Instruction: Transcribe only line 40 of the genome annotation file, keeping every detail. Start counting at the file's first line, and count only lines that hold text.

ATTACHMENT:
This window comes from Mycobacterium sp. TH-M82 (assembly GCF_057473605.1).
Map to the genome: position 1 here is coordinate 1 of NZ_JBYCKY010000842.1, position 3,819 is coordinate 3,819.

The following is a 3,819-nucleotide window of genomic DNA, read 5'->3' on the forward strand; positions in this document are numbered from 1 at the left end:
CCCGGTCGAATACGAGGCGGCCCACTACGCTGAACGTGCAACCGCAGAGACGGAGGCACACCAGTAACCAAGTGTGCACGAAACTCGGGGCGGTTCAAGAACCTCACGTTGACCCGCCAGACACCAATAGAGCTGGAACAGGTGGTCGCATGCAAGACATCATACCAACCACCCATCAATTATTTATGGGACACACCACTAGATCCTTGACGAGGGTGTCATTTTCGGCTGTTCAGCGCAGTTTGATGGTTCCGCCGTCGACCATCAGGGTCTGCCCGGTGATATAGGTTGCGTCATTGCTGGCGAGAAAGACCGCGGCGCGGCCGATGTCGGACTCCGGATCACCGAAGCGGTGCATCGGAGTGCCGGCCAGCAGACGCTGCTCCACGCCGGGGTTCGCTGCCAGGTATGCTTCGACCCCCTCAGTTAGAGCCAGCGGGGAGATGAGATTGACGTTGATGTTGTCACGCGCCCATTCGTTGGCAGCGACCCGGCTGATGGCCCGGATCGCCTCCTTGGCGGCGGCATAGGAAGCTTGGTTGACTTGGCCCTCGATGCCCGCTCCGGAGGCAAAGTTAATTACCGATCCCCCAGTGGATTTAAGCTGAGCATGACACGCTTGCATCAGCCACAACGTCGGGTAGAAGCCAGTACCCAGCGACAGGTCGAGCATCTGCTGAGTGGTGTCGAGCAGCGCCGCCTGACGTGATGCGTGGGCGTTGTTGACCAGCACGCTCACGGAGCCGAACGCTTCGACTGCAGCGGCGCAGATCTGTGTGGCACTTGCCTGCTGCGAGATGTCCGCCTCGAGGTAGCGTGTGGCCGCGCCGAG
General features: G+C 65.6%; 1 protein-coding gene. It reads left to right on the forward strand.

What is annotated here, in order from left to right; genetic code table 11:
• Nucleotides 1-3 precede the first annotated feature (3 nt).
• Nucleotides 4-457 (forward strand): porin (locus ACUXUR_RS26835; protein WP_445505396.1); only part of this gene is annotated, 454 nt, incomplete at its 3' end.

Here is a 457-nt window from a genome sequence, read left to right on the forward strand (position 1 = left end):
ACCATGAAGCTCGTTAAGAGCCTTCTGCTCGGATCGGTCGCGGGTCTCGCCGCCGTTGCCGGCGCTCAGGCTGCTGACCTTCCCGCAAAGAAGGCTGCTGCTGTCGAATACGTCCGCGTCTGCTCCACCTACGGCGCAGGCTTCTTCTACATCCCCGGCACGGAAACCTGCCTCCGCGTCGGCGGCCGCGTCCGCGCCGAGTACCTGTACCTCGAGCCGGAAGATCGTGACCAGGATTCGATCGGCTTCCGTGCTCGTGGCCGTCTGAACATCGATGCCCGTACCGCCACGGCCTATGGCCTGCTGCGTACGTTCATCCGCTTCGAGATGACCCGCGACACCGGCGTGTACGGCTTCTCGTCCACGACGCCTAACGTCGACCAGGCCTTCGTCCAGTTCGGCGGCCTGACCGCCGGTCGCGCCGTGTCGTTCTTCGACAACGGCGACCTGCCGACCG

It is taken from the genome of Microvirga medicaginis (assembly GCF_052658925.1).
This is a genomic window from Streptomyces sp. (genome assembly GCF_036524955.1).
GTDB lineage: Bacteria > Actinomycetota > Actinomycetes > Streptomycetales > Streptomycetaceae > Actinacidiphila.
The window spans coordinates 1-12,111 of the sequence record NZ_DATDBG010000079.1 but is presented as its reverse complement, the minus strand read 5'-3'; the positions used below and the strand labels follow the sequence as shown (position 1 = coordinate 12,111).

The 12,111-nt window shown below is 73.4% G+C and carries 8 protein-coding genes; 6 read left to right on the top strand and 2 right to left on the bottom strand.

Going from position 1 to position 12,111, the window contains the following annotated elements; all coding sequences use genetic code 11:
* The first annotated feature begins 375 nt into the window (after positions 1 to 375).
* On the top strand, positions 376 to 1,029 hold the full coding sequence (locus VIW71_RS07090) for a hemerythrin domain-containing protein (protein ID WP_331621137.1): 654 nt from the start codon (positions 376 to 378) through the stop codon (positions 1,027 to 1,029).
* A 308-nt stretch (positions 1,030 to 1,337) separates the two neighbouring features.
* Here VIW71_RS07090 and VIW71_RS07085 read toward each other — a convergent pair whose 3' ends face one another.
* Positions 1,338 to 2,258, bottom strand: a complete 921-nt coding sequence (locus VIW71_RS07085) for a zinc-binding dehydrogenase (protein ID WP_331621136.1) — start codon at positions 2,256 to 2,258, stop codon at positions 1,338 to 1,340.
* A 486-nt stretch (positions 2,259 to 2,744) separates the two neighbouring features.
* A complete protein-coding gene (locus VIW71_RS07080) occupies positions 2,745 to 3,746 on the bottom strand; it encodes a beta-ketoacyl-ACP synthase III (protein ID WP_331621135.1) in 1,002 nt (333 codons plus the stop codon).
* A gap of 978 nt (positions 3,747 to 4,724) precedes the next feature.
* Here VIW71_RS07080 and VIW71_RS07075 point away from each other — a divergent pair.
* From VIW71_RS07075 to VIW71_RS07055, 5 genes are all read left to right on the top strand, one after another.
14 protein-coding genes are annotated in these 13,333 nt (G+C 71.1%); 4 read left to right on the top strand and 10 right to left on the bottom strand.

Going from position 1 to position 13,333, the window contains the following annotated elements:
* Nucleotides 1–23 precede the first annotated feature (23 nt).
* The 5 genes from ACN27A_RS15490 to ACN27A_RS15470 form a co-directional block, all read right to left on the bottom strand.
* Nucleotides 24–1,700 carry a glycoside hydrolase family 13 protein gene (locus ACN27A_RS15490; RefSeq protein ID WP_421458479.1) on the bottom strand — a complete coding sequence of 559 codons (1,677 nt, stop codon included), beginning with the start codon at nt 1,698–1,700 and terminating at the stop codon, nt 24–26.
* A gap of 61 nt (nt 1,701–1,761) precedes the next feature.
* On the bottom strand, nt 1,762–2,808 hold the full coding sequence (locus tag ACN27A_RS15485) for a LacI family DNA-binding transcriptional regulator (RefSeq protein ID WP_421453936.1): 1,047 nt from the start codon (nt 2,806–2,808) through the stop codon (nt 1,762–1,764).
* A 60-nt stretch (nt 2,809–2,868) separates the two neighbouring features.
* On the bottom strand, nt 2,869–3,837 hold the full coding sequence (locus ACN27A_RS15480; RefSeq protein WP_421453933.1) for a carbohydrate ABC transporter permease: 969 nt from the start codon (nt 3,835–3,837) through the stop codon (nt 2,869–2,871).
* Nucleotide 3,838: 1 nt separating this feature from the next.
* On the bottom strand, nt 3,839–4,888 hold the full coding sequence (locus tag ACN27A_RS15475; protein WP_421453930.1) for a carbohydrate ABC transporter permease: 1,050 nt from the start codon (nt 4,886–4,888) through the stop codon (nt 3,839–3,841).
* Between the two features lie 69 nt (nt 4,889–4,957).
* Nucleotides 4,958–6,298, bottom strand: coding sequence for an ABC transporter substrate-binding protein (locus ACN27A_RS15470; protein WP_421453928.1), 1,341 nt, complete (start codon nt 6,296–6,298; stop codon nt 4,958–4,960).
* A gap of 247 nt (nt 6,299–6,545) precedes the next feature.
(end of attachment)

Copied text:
* A gap of 247 nt (nt 6,299–6,545) precedes the next feature.